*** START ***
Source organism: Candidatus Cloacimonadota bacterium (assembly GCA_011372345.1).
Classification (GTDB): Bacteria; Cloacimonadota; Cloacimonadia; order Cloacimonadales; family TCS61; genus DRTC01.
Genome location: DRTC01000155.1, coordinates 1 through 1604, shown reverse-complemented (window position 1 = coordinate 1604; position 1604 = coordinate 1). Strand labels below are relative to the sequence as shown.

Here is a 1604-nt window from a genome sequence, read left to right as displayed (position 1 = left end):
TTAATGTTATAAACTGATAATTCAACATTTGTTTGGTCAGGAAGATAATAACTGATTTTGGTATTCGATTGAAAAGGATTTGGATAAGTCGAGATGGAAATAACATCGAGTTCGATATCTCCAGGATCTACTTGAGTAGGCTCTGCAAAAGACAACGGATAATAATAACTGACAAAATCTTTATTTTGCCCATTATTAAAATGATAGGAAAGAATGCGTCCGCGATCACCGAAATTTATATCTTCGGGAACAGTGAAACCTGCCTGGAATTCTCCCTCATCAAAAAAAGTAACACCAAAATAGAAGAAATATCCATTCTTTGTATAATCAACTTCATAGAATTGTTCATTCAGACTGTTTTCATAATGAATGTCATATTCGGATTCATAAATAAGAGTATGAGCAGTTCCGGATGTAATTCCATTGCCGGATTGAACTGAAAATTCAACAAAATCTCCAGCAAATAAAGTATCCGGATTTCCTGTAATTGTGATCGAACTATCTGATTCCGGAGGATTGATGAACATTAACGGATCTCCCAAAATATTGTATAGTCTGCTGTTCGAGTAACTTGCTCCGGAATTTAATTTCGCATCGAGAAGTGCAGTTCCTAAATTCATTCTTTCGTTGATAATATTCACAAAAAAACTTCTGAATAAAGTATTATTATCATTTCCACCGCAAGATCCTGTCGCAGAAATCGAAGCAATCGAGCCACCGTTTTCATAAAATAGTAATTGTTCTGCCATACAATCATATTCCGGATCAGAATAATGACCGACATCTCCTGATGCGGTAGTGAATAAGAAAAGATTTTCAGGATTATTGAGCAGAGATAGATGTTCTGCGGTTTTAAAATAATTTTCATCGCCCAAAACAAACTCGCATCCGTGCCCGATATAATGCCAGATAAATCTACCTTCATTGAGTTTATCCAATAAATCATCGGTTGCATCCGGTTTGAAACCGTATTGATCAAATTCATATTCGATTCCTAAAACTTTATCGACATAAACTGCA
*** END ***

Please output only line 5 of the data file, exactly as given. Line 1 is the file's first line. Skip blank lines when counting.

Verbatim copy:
TTAATGTTATAAACTGATAATTCAACATTTGTTTGGTCAGGAAGATAATAACTGATTTTGGTATTCGATTGAAAAGGATTTGGATAAGTCGAGATGGAAATAACATCGAGTTCGATATCTCCAGGATCTACTTGAGTAGGCTCTGCAAAAGACAACGGATAATAATAACTGACAAAATCTTTATTTTGCCCATTATTAAAATGATAGGAAAGAATGCGTCCGCGATCACCGAAATTTATATCTTCGGGAACAGTGAAACCTGCCTGGAATTCTCCCTCATCAAAAAAAGTAACACCAAAATAGAAGAAATATCCATTCTTTGTATAATCAACTTCATAGAATTGTTCATTCAGACTGTTTTCATAATGAATGTCATATTCGGATTCATAAATAAGAGTATGAGCAGTTCCGGATGTAATTCCATTGCCGGATTGAACTGAAAATTCAACAAAATCTCCAGCAAATAAAGTATCCGGATTTCCTGTAATTGTGATCGAACTATCTGATTCCGGAGGATTGATGAACATTAACGGATCTCCCAAAATATTGTATAGTCTGCTGTTCGAGTAACTTGCTCCGGAATTTAATTTCGCATCGAGAAGTGCAGTTCCTAAATTCATTCTTTCGTTGATAATATTCACAAAAAAACTTCTGAATAAAGTATTATTATCATTTCCACCGCAAGATCCTGTCGCAGAAATCGAAGCAATCGAGCCACCGTTTTCATAAAATAGTAATTGTTCTGCCATACAATCATATTCCGGATCAGAATAATGACCGACATCTCCTGATGCGGTAGTGAATAAGAAAAGATTTTCAGGATTATTGAGCAGAGATAGATGTTCTGCGGTTTTAAAATAATTTTCATCGCCCAAAACAAACTCGCATCCGTGCCCGATATAATGCCAGATAAATCTACCTTCATTGAGTTTATCCAATAAATCATCGGTTGCATCCGGTTTGAAACCGTATTGATCAAATTCATATTCGATTCCTAAAACTTTATCGACATAAACTGCA